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Jimmy Connors

"bad Boy" Of American Tennis

Connors gained public attention not only from his powerful two-handed backhand and his excellent return-of-serve, but also for his emotional outbursts and antics on the court. "He has been called tennis champion, punk, maverick, and street fighter rolled into one," wrote Daniel B. Wood of the Christian Science Monitor in April of 1985. "When he's up, he struts like a rooster and crows like a bullfinch. When he's down, he grunts and curses like a guttersnipe, wielding his racket switchblade-style toward the crowd."

Connors and American tennis rival John McEnroe were easily labeled the "bad boys" of American tennis for their frequent outbursts, arguments with umpires, and playing to the crowds. "They are great characters, American toughs from the 'if-you-don't-like-the-call-kick-dirt-on-the-umpire' school," wrote Sally Jenkins of Sports Illustrated in June of 1992. "But for years McEnroe and Connors have unapologetically believed that brazenness could substitute for class." Despite the criticism from the media and sometimes from the fans, both Connors and McEnroe believed that they added personality to the sport and they often claimed that many of the world's best tennis players were simply boring. "I wasn't afraid to wear myself inside out and let you see me," Connors told Bud Geracie of Knight Ridder/Tribune News Service in January of 1994. "See where my heart lies. See where my guts are. See what I'm thinking. I was happy for you to see that. The guys today aren't giving you anything to see."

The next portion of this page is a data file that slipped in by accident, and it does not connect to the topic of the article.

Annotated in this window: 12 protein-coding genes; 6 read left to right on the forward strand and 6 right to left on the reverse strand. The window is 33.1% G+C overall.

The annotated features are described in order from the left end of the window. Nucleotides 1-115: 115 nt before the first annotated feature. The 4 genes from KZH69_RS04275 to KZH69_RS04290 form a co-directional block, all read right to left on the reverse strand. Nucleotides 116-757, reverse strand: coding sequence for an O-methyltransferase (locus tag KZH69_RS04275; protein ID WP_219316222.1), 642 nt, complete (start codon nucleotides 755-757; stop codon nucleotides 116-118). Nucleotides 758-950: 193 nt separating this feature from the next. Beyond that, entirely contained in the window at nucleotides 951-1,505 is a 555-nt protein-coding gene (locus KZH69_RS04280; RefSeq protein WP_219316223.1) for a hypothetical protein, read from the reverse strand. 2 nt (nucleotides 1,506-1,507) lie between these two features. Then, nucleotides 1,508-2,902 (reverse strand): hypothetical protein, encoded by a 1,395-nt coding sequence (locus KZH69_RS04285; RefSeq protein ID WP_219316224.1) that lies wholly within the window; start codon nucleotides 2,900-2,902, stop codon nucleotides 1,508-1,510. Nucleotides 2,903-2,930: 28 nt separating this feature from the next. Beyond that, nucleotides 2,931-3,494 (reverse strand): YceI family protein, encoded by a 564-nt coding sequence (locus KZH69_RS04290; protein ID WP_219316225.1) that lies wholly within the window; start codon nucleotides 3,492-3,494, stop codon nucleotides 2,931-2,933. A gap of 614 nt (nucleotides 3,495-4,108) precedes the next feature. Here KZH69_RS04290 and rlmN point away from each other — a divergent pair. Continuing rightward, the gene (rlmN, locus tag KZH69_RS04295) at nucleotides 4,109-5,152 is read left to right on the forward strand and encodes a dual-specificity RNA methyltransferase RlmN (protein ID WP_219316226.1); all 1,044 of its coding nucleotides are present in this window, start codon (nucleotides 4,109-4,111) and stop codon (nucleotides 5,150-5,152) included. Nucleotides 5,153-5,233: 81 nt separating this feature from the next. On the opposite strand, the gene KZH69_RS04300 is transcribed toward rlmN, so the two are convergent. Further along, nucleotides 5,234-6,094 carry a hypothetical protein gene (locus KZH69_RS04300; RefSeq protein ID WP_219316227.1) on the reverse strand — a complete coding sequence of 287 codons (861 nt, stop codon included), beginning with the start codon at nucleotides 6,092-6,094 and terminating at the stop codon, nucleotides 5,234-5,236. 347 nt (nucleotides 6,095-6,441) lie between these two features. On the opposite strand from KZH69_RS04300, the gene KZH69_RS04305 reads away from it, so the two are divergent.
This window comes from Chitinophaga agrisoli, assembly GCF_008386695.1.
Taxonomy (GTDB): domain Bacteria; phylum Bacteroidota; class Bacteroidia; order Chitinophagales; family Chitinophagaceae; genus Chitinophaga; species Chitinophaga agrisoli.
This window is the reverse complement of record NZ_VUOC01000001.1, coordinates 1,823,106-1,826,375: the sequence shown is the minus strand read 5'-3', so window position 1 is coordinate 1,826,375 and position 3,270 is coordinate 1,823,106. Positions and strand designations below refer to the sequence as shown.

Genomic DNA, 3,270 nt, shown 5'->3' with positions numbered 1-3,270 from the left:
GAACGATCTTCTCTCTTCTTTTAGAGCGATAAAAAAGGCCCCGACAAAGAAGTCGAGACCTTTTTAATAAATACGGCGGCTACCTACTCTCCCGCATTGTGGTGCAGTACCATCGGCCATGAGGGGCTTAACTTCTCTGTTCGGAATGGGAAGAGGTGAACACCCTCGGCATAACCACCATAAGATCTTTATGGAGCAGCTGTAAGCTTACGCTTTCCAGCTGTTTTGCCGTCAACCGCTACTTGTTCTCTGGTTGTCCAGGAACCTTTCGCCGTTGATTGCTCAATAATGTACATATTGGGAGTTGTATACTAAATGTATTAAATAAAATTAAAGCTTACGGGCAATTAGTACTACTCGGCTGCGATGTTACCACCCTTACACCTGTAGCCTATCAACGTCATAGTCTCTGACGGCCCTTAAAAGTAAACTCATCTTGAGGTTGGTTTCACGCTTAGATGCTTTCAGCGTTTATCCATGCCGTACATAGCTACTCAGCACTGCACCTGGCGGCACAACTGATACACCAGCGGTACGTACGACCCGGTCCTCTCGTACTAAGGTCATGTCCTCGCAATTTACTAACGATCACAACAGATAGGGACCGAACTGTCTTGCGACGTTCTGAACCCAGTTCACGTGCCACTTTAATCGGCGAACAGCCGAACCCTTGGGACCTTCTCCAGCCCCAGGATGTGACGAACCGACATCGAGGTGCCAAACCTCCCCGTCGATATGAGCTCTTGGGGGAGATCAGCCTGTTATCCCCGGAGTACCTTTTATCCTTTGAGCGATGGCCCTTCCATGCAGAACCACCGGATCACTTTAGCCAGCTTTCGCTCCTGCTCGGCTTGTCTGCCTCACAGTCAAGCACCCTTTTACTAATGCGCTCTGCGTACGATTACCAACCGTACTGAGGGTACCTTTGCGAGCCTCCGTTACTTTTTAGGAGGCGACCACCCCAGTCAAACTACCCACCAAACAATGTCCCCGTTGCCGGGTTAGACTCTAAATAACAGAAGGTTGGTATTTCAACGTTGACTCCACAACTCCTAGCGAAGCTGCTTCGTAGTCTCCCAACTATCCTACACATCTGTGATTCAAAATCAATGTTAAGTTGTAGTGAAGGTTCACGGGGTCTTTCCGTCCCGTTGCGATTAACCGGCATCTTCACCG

Connors' passion for tennis did not always translate into tournament wins. After his spectacular performance in the Grand Slam events of 1974, Connors became the number one player in the world. He held this position from 1975 until 1978, which is still the record for the longest continuous streak in men's tennis. However, Connors began to struggle in his matches against other top players, particularly at Grand Slam events. He had a difficult year in 1975, when he ended his relationship with fiancée Chris Evert and then lost the Wimbledon finals to Arthur Ashe, the man he was suing for not allowing him to compete at the 1974 French Open. Connors did manage to win the doubles title at the U.S. Open that year, although he lost the singles title in the final. Connors regained the U.S. Open singles title in 1976, when it was a clay court at Forest Hills. He won again in 1978 when the tournament was moved to the hard courts of Flushing Meadows. He is the only tennis player to win the U.S. Open title on three different surfaces.

In the late 1970s Connors became a family man. In 1978 he met Patti McGuire, the 1977 Playboy Playmate-of-the-Year, and the couple was married just three months later. In 1980 they had their first child, Brett David. At first Connors found it difficult to balance his family life with his professional career, and his marriage almost ended in divorce in 1983. However, the couple was able to reconcile and they even had another child, Aubree Leigh, in 1985.

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